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Just a few days after an unexpected outcome at the Singapore Grand Prix, teams and drivers were back on track at a vastly different circuit, the one at Suzuka. After two one-hour sessions, which were run in good weather conditions, we learned a few things and we will look at them in the Japanese GP practice analysis.
Verstappen in command
The last race had a very surprising outcome for Max Verstappen and Red Bull, as their winning streaks came to an abrupt end. Setup woes culminated in a Q2 exit for both Red Bull drivers and, despite good pace in the race, fifth was the best the reigning champion could achieve, as the safety car timing limited his opportunities.
From the outset, it looked like the struggles were track-specific and, as a result, form would be regained at Suzuka. That was confirmed in practice, as Verstappen looked dominant. He was six tenths faster than the next best car in the first practice session, a gap that was reduced to three tenths in the second one.
His race simulation took place with a prototype 2024 tyre compound, which is expected to be the C2 compound next season. Pirelli have brought the C1, C2 and C3 compounds to Suzuka this season and Verstappen’s long run pace was clearly top of the field, so he is looking good in Suzuka.
A tricky day for Perez
Much like a large part of the 2023 season, the story has been different between the two Red Bull teammates. Sergio Perez was eleventh in the first practice session and ninth in the second, on both occasions over a second behind Verstappen.
While he struggled to get close to his teammate in peak performance in both sessions, his race pace was very much a positive sign. He was slower than only Verstappen and Charles Leclerc, so he is still looking good for a podium finish in Japan.
Both championships could be decided this weekend and the results of Perez will be critical in preventing Verstappen from securing his third title and securing the constructors’ championship for Red Bull, in Honda’s backyard.
Ferrari still best of the rest
Ferrari and Carlos Sainz have taken the last two pole positions, despite Monza and Singapore being polar opposites as track layouts. Their performance, especially in the last Grand Prix, was a huge surprise and whether that could be translated into a good result in Suzuka too was still in doubt.
But Ferrari look to be the second fastest team in Japan. This was confirmed by Charles Leclerc finishing second fastest in Free Practice 2, as well as good race pace by both drivers towards the end of that session.
Leclerc will be hoping to show recovery signs this weekend from a personal standpoint, as he has been outperformed by his teammate, Carlos Sainz, the last two weekends and has not even stepped on the podium, despite Ferrari clearly improving.
Aston Martin falling further back
Despite a bit of a resurgence for Aston Martin in Zandvoort, it looks like the car is no longer able to compete with Ferrari, Mercedes and McLaren. Monza was expected to be a bit of a struggle, but Singapore should have been a strong weekend for the team.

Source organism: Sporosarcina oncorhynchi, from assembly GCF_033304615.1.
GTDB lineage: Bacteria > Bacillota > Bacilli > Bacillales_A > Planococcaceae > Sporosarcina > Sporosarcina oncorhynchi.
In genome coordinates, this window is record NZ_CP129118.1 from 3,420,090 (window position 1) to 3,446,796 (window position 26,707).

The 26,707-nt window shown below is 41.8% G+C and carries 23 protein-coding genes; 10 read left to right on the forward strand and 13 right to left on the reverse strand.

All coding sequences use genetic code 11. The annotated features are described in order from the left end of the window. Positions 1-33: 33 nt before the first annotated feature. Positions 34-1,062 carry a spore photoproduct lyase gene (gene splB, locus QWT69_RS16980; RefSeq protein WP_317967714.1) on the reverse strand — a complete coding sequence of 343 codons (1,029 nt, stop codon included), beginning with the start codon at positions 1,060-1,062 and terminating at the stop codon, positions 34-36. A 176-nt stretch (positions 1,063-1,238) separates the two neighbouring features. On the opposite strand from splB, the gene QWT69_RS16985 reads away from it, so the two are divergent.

The weekend got off to a bad start with a heavy crash for Lance Stroll, which eliminated him from further participation. Fernando Alonso had a tricky race, which included a penalty after a mistake in the entry of the pitlane, a bad pitstop, an excursion and mediocre pace, partly thanks to suspension damage.
However, the pace was not that great to start with. He had qualified seventh, even on a circuit which included plenty of traction zones. Suzuka is not well suited to the characteristics of the AMR03 and in FP2 Alonso was seventh fastest, with Stroll down in eleventh. Expect the team to struggle in the high-speed Japanese track.
Williams back in form
The Singapore Grand Prix was a tricky one for Williams and Alex Albon. The FW45 was not best suited to the layout of the street track, but with great results in tracks such as Silverstone and Zandvoort, a rebound was expected for this weekend.
The results of FP2 are a good indication towards that goal, as he was seventh fastest. The low-drag design was on display once again, as Albon was the fastest driver in the final sector. His race simulation was also good, but not impressive, as he was a step below Aston Martin and the rest of the top performing teams.
Logan Sargeant was not as fast, as he was bottom of the FP2 classification. The American is in dire need of a good result, as he tries to keep his Formula 1 career alive.
A puzzling performance from Alpha Tauri
Alpha Tauri have been on a positive trajectory as of late, even if the results do not necessarily reflect that. In fact, Yuki Tsunoda has only completed half a lap in the last two races, as he did not make the start in Monza because of engine issues and he was retired after a clash with Sergio Perez in the opening lap at Singapore.
The potential of the car was still demonstrated by Liam Lawson though. The Kiwi may be in the beginning of his Formula 1 career, subbing in for Daniel Ricciardo, but he has impressed. He was eleventh in Monza and scored two points last time out, having bumped Max Verstappen out of Q3 as well.
With this uptick in performance, it was expected that Alpha Tauri would be in good form at Suzuka, Tsunoda’s home race. It did not pan out that way though, as both drivers were towards the bottom of the FP2 times.
Straight line speed is usually a strong suit for the Italian team’s car, but their cars had some of the slowest speeds among the field. This is especially surprising, considering that the fastest speed was recorded by another Honda-powered car, the one of Max Verstappen.
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